So far, other than numerous reports in the press, no independent public examination has been done of what worked and what went wrong in the recovery and reconstruction effort. However, the engineering aspects of design, construction, and operation of the levee system have been reviewed.
As an interim measure, USACE set up Taskforce Guardian, whose mission was to restore the hurricane protection system to a satisfactory condition in anticipation of the 2006 hurricane season. The goal was to repair and upgrade the system as much as possible in the time available.
Some additional pumping stations and gates were built at the lakeside entrances to the drainage canals, and erodable materials in the levees were replaced. USACE officers stated explicitly that the system would not stand up to a Category 5 hurricane but should resist the more modest events that could be expected during the hurricane season. The construction of an ultimate robust system would have to wait for the completion of the IPET studies and the development of appropriate design criteria. The task force completed its work very shortly after the due date of June 1, 2006. In the actual event, no hurricanes struck the mainland in 2006.
Engineering Review of the Disaster
Although the five engineering review bodies operated independently, all of them reacted to IPET’s work, the largest and best funded of the study groups. Volumes 2 through 7 of the IPET “draft final” report divide the results into six broad sections: Geodetic Vertical and Water Level Datums; The Hurricane Protection System; The Storm; The Performance of the Levees and Floodwalls; The Performance of Interior Drainage and Pumping; The Consequences; and Engineering and Operational Risk and Reliability Analyses. The report is more than 6,000 pages long so far, and the last section on risk and reliability has not yet appeared. The NAE/NRC team and the ASCE team both organized their comments to conform to the IPET pattern.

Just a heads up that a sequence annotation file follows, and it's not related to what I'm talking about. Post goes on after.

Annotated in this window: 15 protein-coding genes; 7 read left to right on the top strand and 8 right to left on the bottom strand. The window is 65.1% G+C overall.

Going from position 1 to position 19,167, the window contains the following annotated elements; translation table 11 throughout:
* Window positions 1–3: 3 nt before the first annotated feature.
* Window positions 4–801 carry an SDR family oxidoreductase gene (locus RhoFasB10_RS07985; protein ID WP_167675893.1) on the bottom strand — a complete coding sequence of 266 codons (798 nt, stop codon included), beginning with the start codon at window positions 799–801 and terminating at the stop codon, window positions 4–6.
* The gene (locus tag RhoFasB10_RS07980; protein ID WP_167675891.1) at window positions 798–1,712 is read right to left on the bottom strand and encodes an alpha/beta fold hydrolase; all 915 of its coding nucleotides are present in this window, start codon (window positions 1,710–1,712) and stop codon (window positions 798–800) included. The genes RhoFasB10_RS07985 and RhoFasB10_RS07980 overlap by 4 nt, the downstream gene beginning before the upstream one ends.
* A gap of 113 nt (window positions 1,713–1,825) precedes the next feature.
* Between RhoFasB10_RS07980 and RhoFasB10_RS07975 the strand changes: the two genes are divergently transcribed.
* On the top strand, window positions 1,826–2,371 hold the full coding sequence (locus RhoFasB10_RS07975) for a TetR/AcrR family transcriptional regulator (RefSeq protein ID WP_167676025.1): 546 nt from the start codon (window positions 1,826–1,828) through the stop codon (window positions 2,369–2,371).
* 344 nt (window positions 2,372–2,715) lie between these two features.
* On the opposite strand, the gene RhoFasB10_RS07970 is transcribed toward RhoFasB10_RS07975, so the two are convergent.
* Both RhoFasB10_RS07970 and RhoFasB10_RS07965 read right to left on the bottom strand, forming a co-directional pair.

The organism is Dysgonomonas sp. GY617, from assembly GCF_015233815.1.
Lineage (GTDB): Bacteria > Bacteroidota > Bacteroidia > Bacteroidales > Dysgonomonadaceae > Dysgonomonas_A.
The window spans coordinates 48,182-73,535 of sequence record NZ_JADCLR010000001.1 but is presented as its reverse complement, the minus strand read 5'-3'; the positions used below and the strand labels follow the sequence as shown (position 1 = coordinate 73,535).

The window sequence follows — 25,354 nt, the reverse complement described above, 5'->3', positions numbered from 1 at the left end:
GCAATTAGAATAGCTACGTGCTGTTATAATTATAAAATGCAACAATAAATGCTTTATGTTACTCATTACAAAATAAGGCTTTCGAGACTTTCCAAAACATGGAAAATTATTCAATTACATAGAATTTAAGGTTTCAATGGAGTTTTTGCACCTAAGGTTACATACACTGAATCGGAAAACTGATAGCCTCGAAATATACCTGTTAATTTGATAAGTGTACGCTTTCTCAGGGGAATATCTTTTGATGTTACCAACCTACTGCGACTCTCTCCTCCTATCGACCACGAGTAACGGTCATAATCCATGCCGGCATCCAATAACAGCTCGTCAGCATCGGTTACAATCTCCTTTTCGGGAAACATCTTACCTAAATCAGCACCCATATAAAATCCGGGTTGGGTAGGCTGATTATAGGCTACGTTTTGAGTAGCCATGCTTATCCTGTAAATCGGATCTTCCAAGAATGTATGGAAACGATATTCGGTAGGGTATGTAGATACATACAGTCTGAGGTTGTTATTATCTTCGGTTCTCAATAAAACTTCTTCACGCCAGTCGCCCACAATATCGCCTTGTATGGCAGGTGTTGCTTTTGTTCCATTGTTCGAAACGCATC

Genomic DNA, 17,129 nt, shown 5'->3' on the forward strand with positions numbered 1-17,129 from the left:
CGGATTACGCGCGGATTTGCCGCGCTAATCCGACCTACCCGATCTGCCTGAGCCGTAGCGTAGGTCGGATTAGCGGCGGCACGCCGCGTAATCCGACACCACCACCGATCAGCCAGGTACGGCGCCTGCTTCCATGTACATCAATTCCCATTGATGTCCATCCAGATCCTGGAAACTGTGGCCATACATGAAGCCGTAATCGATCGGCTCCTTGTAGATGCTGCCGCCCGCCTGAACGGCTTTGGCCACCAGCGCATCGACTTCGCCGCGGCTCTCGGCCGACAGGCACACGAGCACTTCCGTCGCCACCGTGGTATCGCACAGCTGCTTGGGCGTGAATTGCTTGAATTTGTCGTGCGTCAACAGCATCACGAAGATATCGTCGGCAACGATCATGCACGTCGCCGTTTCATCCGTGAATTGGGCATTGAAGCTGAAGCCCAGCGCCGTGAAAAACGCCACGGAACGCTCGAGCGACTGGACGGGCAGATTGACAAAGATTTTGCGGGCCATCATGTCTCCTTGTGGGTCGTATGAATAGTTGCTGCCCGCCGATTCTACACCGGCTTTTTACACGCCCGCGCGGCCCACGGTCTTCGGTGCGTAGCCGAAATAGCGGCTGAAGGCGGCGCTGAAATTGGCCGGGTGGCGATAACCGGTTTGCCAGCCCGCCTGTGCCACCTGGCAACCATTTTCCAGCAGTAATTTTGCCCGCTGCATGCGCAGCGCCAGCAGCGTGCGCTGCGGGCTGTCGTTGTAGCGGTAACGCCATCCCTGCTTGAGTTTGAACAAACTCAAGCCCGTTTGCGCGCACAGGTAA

In reviewing a study of this sort, it is important to keep in mind that critiques may address the quality of the design and construction for facilities in place at the time of the hurricane or the adequacy of the post-hurricane investigations described in the report. For example, one might find that the wind and water levels used for the design calculations were not adequate but that the hind-casting calculations of the hurricane’s effects described in the report are excellent. The NAE/NRC team and the ASCE team had similar reactions, with some minor differences of detail.
The detailed study of the geodetic levels revealed considerable room for confusion and error. Two different benchmark levels were used in creating the levee system. In some cases, the water levels were expressed against one benchmark and the height of the levees against another. Furthermore, there seemed to be no consistent effort to monitor subsidence of the levee system or its components. The focus was on building the levees to the “authorized” elevations without considering whether the corresponding water elevations were measured from the same base or whether subsequent settlement and subsidence might make the authorized levels irrelevant.
All of the review teams found that the hurricane protection system was a system in name only. Planning and system-wide design were confused by political and short-term economic considerations over a period of several decades. In such an environment, it is almost impossible to plan rationally, and a number of basic questions were not addressed. For example, detailed design was based on the parameters of a “standard project hurricane” (SPH), which changed over the years as the city experienced more hurricanes. Although the annual risk represented by the SPH was never clear, it was invoked in congressional authorizing legislation. Similarly, little effort was made to establish target factors or margins of safety that corresponded to actual risks.